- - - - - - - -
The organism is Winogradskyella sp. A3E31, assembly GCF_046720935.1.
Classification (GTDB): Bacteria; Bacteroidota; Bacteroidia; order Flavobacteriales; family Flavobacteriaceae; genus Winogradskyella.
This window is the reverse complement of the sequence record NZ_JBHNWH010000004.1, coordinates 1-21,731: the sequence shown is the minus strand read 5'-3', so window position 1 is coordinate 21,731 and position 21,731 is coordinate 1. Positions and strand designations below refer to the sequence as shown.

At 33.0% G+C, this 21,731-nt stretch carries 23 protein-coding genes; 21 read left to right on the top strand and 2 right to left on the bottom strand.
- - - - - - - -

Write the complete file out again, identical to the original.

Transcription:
The organism is Winogradskyella sp. A3E31, assembly GCF_046720935.1.
Classification (GTDB): Bacteria; Bacteroidota; Bacteroidia; order Flavobacteriales; family Flavobacteriaceae; genus Winogradskyella.
This window is the reverse complement of the sequence record NZ_JBHNWH010000004.1, coordinates 1-21,731: the sequence shown is the minus strand read 5'-3', so window position 1 is coordinate 21,731 and position 21,731 is coordinate 1. Positions and strand designations below refer to the sequence as shown.

At 33.0% G+C, this 21,731-nt stretch carries 23 protein-coding genes; 21 read left to right on the top strand and 2 right to left on the bottom strand.